From: John Cowan (email@example.com)
Date: Sun May 02 2004 - 23:47:59 CDT
Michael Everson scripsit:
> Scholarship seems to have proved it, whether or not you believe it.
Well, we have heard about part of the dispute.
> It follows therefore (though not if you don't believe it, I suppose)
> that unifying Square Hebrew (which we have encoded in Unicode) with
> the historical set of Phoenician scripts is an overunification.
I don't see how it follows at all. Because Greek derives from Phoenician,
unifying Square Hebrew with Phoenician is unjustifiable? How's that?
The undistributed (or rather nonexistent) middle term is glaring.
> The Phoenician scripts have completely different glyphs, are not
> recognized as anything like legible Hebrew.
> No, but in refusing to do so you are ignoring a true analogy. Brahmi
> is to Devanagari and Bengali as Phoenician is to Greek and Hebrew.
Well, it would be embarrassing to say just which Indic script would be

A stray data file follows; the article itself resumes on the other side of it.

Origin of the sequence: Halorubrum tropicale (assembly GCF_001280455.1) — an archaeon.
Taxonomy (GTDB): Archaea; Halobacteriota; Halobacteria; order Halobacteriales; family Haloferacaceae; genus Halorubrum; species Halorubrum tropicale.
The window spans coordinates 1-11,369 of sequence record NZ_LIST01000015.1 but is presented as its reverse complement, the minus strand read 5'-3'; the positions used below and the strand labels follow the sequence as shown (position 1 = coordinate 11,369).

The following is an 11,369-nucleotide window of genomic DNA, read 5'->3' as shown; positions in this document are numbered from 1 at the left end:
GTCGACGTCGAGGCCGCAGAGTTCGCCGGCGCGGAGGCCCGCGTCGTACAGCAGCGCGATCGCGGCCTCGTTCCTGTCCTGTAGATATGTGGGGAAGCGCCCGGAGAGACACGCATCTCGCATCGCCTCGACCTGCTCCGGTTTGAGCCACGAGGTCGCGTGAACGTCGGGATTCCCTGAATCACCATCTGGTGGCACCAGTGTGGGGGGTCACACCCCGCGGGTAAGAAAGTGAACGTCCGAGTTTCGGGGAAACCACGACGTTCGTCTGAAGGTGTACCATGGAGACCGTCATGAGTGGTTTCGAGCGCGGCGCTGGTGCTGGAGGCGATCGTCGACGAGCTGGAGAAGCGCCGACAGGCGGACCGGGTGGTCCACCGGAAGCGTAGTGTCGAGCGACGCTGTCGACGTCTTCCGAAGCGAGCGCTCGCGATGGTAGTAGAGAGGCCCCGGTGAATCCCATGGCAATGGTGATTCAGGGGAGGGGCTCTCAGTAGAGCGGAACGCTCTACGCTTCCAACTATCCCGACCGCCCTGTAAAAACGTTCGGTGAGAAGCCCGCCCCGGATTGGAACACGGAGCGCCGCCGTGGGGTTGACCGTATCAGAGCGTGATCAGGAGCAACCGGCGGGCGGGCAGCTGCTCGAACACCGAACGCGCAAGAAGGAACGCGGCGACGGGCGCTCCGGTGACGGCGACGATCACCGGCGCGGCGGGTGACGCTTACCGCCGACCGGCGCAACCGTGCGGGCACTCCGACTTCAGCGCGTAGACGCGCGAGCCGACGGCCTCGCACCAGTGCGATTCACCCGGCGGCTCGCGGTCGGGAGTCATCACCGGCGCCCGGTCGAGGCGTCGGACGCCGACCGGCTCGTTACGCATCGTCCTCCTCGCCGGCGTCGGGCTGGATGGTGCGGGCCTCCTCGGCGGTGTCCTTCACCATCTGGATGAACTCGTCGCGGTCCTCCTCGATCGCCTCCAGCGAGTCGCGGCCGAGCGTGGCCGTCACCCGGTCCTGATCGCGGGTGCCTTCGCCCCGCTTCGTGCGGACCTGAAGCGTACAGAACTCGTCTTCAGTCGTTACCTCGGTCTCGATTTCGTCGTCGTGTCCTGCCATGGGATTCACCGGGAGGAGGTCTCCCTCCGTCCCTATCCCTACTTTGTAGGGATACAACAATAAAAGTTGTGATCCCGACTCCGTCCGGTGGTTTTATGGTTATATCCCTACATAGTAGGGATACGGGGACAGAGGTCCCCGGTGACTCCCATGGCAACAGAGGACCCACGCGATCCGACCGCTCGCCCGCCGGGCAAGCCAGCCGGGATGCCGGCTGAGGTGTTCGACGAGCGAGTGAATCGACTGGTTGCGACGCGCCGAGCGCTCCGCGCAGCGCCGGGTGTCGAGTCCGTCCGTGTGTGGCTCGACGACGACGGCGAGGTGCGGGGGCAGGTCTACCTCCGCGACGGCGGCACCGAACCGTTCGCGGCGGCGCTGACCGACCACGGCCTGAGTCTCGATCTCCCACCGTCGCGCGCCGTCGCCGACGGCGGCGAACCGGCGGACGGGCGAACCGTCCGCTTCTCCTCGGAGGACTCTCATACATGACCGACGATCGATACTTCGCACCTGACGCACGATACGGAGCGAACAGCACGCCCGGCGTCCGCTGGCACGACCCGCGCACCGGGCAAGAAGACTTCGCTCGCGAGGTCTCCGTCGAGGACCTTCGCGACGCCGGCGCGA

best unified with Brahmi, which *may* be an argument for not unifying it.
But Greek doesn't belong in this comparison: it *would* be absurd to
unify an alphabet with an abjad, with or without vowel points.
> And your view that it's acceptable to
> take pointed and cantillated Hebrew text and display it with BOXES
> when displaying it with Phoenician glyphs is quite astonishing.
That was never my view. You asked me what I thought would be likely
to happen in such a case: I replied, in effect: ideally, the marks
would disappear (become zero-width glyphs); more likely, they would
appear as boxes. That's a claim about what would probably happen,
not what should happen. I would make a similar claim if you asked
me what would happen if LATIN CAPITAL LETTER Q were followed by dagesh.
-- John Cowan firstname.lastname@example.org www.ccil.org/~cowan www.reutershealth.com I must confess that I have very little notion of what [s. 4 of the British Trade Marks Act, 1938] is intended to convey, and particularly the sentence of 253 words, as I make them, which constitutes sub-section 1. I doubt if the entire statute book could be successfully searched for a sentence of equal length which is of more fuliginous obscurity. --MacKinnon LJ, 1940
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